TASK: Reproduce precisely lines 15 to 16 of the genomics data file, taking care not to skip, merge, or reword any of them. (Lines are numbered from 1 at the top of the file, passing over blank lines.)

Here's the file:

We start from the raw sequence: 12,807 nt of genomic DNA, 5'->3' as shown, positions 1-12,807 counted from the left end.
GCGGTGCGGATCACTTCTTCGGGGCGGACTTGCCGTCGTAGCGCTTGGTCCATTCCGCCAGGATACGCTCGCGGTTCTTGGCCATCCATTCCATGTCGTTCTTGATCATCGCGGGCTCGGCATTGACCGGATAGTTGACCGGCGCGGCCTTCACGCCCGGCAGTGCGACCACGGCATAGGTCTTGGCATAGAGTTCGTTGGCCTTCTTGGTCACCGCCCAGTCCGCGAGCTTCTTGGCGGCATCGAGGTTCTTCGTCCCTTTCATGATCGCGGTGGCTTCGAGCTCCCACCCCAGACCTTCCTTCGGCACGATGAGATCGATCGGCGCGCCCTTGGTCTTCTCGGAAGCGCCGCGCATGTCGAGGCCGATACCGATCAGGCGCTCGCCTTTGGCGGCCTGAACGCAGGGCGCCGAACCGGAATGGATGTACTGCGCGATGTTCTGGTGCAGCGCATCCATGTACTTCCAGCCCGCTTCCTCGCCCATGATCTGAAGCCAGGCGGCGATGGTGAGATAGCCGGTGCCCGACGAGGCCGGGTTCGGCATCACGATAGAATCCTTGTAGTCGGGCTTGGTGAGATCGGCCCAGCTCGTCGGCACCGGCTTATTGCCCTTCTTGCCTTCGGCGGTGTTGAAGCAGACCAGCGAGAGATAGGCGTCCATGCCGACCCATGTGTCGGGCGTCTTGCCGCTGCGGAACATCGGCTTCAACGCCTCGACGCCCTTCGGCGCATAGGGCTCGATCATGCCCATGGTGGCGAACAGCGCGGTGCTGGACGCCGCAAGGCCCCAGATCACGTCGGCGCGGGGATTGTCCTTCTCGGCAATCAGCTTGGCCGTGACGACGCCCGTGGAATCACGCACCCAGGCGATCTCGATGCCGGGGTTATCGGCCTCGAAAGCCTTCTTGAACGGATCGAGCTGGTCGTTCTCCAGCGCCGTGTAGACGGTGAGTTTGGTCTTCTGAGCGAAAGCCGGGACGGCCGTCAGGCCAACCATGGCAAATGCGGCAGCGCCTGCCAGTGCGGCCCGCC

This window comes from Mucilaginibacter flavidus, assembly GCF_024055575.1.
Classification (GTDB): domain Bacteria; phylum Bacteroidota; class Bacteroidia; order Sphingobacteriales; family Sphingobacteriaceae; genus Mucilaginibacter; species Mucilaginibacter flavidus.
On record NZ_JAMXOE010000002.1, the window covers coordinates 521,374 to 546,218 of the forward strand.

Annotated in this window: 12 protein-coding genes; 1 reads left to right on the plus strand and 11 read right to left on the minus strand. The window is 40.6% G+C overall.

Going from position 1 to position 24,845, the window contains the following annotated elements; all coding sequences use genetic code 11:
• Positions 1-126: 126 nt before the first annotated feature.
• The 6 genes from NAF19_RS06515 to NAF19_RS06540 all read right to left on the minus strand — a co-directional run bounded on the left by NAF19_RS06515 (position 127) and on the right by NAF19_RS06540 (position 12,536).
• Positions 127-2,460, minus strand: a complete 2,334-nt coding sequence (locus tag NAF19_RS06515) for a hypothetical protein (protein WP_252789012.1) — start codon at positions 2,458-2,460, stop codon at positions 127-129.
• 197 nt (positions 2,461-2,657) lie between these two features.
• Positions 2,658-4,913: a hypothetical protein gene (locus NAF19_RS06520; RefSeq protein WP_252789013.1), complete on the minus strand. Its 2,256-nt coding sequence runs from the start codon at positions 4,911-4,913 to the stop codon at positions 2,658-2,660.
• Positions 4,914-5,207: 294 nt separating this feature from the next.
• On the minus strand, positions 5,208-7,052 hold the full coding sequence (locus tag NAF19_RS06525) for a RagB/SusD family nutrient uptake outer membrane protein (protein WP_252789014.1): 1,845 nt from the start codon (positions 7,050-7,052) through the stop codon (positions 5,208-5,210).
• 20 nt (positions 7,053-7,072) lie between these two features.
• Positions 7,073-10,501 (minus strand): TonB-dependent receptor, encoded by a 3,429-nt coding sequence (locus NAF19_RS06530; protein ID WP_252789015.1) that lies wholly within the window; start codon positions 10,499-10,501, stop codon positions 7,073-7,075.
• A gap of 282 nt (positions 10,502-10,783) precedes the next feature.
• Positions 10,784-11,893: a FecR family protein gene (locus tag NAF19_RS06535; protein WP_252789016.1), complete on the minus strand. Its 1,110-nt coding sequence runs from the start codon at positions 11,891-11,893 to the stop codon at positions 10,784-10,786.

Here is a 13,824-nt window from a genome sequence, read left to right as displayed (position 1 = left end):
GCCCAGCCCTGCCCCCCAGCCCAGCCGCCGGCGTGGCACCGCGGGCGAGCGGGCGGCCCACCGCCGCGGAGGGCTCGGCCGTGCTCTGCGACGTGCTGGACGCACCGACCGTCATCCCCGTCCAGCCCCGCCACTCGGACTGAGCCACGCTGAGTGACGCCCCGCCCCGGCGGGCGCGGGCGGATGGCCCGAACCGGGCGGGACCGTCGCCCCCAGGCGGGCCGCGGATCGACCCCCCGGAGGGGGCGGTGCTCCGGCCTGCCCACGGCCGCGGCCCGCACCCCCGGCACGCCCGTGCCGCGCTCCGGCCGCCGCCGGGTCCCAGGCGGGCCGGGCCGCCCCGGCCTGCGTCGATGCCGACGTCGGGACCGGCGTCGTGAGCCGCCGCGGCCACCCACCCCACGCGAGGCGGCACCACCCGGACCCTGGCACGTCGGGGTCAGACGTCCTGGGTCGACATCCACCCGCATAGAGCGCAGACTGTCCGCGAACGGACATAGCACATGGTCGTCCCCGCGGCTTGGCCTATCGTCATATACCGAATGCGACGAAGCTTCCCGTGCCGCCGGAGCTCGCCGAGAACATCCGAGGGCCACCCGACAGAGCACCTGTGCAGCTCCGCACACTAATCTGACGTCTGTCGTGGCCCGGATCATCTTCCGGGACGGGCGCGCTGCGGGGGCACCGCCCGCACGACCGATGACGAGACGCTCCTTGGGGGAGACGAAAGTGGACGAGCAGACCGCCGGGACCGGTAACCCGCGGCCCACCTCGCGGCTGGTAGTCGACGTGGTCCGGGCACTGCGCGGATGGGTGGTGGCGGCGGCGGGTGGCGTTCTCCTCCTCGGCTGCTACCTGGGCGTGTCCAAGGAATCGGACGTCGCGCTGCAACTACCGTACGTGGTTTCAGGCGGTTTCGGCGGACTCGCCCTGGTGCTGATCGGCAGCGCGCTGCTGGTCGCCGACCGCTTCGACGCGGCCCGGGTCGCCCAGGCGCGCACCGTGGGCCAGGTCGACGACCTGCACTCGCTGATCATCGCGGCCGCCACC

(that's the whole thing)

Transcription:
• 20 nt (positions 7,053-7,072) lie between these two features.
• Positions 7,073-10,501 (minus strand): TonB-dependent receptor, encoded by a 3,429-nt coding sequence (locus NAF19_RS06530; protein ID WP_252789015.1) that lies wholly within the window; start codon positions 10,499-10,501, stop codon positions 7,073-7,075.